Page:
switch case level

Discussion in 'C Programming' started by asit, Jan 14, 2008.

  1. asit

    asit Guest

    please modify to get the correct output.(switch case is compulsory)

    #include <stdio.h>

    int main()
    {
    char ch;
    printf("Enter any character : ");
    ch=getch();
    switch(ch)
    {
    case (ch>=65 && ch<=90):
    printf("Capital Letter\n");
    break;
    case (ch>=97 && ch<=122):
    printf("Small Case Letter\n");
    break;
    case (ch>=48 && ch<=57):
    printf("Digit\n");
    break;
    default:
    printf("Any other character");
    }
    return 0;
    }
    asit, Jan 14, 2008
    #1
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  2. In article <>,
    asit <> wrote:

    > switch(ch)
    > {
    > case (ch>=65 && ch<=90):
    > printf("Capital Letter\n");
    > break;


    Switch doesn't provide matching of ranges, so it's not the right
    thing to use for this kind of problem.

    Also, for most purposes you would be better off using the library
    functions isupper() etc, rather than assuming ASCII character values.

    >(switch case is compulsory)


    Not in real life.

    -- Richard
    --
    :wq
    Richard Tobin, Jan 14, 2008
    #2
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  3. asit

    Guest

    In article <>,
    asit <> wrote:
    >please modify to get the correct output.(switch case is compulsory)
    >
    >#include <stdio.h>
    >
    >int main()
    >{
    > char ch;
    > printf("Enter any character : ");
    > ch=getch();


    You haven't shown us the definition of getch(). (I assume it's not
    entirely unlike getchar()?)

    > switch(ch)
    > {
    > case (ch>=65 && ch<=90):
    > printf("Capital Letter\n");
    > break;
    > case (ch>=97 && ch<=122):
    > printf("Small Case Letter\n");
    > break;
    > case (ch>=48 && ch<=57):
    > printf("Digit\n");
    > break;
    > default:
    > printf("Any other character");
    > }
    > return 0;
    >}


    Case arguments need to be constant expressions.
    The Right Way to do range checks is to not use a switch (and The Right
    Way to identify digits and case of letters isn't to use range checks),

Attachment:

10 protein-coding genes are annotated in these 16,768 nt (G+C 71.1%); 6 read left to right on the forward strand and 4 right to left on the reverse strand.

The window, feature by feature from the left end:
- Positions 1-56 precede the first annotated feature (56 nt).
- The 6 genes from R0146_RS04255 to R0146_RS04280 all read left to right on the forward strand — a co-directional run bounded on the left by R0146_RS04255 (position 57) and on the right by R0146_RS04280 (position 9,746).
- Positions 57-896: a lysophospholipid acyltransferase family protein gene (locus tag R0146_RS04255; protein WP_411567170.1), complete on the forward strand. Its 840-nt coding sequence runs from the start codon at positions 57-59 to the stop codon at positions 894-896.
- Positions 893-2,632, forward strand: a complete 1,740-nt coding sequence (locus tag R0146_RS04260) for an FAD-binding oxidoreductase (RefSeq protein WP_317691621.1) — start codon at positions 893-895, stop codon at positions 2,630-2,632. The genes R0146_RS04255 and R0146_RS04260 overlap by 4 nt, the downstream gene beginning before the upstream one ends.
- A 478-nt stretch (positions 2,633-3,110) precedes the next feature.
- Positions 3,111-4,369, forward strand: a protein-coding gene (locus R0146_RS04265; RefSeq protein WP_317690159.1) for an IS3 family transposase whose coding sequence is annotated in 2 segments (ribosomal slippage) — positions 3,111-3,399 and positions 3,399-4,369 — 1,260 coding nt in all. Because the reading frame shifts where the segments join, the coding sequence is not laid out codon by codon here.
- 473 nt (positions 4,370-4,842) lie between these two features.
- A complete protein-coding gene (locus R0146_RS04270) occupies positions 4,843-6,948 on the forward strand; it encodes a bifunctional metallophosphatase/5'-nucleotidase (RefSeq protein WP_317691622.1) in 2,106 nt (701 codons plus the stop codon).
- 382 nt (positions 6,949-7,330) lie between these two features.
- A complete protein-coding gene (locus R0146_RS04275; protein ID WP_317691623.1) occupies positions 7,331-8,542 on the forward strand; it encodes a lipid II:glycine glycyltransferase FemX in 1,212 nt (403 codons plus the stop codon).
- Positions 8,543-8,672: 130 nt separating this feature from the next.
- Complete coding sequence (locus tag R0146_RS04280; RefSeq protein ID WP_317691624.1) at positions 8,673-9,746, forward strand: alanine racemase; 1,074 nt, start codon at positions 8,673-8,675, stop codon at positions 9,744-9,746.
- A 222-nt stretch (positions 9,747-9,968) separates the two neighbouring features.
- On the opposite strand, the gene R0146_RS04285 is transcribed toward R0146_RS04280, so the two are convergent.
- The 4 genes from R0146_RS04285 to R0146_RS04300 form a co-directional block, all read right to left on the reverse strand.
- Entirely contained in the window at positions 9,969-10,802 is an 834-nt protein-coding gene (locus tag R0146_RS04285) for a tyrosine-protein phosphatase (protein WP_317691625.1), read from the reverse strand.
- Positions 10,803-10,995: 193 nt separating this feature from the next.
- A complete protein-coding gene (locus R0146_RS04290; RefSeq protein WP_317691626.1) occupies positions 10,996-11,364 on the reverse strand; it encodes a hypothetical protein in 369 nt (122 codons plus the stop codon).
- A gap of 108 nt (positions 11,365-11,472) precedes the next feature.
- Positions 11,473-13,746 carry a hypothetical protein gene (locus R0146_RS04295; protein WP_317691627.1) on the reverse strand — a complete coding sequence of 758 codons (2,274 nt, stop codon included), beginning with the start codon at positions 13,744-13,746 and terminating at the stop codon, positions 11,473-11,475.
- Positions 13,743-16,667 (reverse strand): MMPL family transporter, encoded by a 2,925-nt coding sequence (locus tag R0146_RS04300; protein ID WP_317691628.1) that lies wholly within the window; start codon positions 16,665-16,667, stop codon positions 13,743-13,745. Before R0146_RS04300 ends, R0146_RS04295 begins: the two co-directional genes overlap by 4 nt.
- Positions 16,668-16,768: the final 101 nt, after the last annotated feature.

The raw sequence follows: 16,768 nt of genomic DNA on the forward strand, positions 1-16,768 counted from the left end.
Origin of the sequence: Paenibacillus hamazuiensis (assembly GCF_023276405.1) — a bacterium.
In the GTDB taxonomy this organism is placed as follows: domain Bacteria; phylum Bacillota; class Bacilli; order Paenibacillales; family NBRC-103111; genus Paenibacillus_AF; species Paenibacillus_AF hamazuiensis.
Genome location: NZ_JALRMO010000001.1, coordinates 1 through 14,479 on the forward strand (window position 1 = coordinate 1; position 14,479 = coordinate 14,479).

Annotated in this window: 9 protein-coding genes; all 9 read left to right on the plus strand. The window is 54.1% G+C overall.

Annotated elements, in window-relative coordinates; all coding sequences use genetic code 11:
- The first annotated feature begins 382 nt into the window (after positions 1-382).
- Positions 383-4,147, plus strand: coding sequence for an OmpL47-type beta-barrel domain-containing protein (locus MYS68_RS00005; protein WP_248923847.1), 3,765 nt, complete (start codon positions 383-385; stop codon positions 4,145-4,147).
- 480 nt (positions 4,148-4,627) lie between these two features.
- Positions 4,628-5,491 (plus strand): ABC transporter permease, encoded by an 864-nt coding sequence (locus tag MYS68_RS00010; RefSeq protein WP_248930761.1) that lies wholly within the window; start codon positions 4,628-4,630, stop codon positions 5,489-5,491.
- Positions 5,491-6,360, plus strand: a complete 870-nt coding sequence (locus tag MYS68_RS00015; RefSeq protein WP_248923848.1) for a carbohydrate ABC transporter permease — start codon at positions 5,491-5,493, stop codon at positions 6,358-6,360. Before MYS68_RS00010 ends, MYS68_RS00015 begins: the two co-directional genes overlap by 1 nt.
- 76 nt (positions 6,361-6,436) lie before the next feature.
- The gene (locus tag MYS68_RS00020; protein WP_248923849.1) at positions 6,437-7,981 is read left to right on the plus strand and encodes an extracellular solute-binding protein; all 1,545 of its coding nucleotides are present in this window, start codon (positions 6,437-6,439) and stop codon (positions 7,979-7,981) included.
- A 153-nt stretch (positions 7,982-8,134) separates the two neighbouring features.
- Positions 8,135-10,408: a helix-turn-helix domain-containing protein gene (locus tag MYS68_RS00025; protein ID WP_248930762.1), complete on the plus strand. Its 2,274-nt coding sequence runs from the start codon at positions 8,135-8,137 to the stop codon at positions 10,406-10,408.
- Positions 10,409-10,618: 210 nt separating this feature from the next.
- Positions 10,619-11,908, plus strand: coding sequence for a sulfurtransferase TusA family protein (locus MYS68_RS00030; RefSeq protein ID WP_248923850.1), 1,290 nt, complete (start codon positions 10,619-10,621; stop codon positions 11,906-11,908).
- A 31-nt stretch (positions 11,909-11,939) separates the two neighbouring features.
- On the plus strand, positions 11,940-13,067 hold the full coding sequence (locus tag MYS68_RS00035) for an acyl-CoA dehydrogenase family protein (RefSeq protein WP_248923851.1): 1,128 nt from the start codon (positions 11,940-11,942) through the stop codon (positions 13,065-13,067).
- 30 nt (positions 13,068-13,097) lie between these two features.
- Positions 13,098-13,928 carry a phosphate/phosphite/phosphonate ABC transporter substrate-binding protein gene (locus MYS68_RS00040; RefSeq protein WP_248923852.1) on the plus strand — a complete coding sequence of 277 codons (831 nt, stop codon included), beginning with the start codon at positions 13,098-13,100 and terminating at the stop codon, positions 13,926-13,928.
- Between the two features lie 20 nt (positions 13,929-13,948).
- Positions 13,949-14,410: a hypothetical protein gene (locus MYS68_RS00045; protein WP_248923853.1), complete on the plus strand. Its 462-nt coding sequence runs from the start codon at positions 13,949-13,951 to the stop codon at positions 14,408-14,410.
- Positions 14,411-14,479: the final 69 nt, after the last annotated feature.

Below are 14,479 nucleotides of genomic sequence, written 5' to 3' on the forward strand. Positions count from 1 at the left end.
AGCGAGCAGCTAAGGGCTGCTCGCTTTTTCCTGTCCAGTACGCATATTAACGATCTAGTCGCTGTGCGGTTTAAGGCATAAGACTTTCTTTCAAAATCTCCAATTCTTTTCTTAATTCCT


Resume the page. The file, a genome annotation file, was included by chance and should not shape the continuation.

but if the switch is non-negotiable:
    --------
    #include <ctype.h>
    #include <stdio.h>

    /*Not compiled or tested. Caveat emptor.*/

    int main(void)
    {
    char ch;
    printf("Enter any character: "); fflush(stdout);
    ch=getchar();

    switch(isupper(ch))
    {
    case 0:
    switch(islower(ch))
    {
    case 0:
    switch(isdigit(ch))
    {
    case 0:
    printf("Other character\n");
    break;
    default:
    printf("Digit\n");
    break;
    }
    break;
    default:
    printf("Lower-case letter\n");
    break;
    }
    break;
    default:
    printf("Upper-case letter\n");
    break;
    }

    return 0;
    }
    --------


    dave

    --
    Dave Vandervies dj3vande at eskimo dot com

    [T]he only real 'crippled environment' I have a problem with is my own mind.
    --Gary S. Callison in the scary devil monastery
    , Jan 14, 2008
    #3
  4. asit

    Guest

    asit wrote:
    > please modify to get the correct output.(switch case is compulsory)
    >
    > #include <stdio.h>
    >
    > int main()
    > {
    > char ch;
    > printf("Enter any character : ");
    > ch=getch();
    > switch(ch)
    > {
    > case (ch>=65 && ch<=90):


    The label of a switch statement must be an integer constant
    expression. Every case label in your program involves 'ch', therefore
    preventing it from being a constant. You may be thinking about other
    languages such as perl where the restrictions on case labels are
    different.

    > printf("Capital Letter\n");
    > break;
    > case (ch>=97 && ch<=122):
    > printf("Small Case Letter\n");
    > break;
    > case (ch>=48 && ch<=57):
    > printf("Digit\n");
    > break;
    > default:
    > printf("Any other character");
    > }
    > return 0;
    > }


    The fact that your assignment requires you to use a switch statement
    is rather arbitrary. I can only see two bad ways to do it: the really
    bad way is to list every single letter or digit character as a case
    label, with fall-through. The moderately bad way to do so is to use
    switch() as a dumb substitute for if(). There might be a better way to
    do this that I haven't thought of yet. I'll give you a starting hint
    on how to use the less bad approach:

    #include <ctype.h>


    switch(isupper(ch))
    {
    case 0: // insert code for upper case letters.
    break;
    default: // insert code for characters that aren't upper case letters
    }

    You'll need multiple switch() statements to use this approach.
    , Jan 14, 2008
    #4
  5. asit

    Willem Guest

    asit wrote:
    ) please modify to get the correct output.(switch case is compulsory)
    )
    ) #include <stdio.h>
    )
    ) int main()
    ) {
    ) char ch;
    ) printf("Enter any character : ");
    ) ch=getch();
    ) switch(ch)
    ) {
    ) case (ch>=65 && ch<=90):
    ) printf("Capital Letter\n");
    ) break;
    ) case (ch>=97 && ch<=122):
    ) printf("Small Case Letter\n");
    ) break;
    ) case (ch>=48 && ch<=57):
    ) printf("Digit\n");
    ) break;
    ) default:
    ) printf("Any other character");
    ) }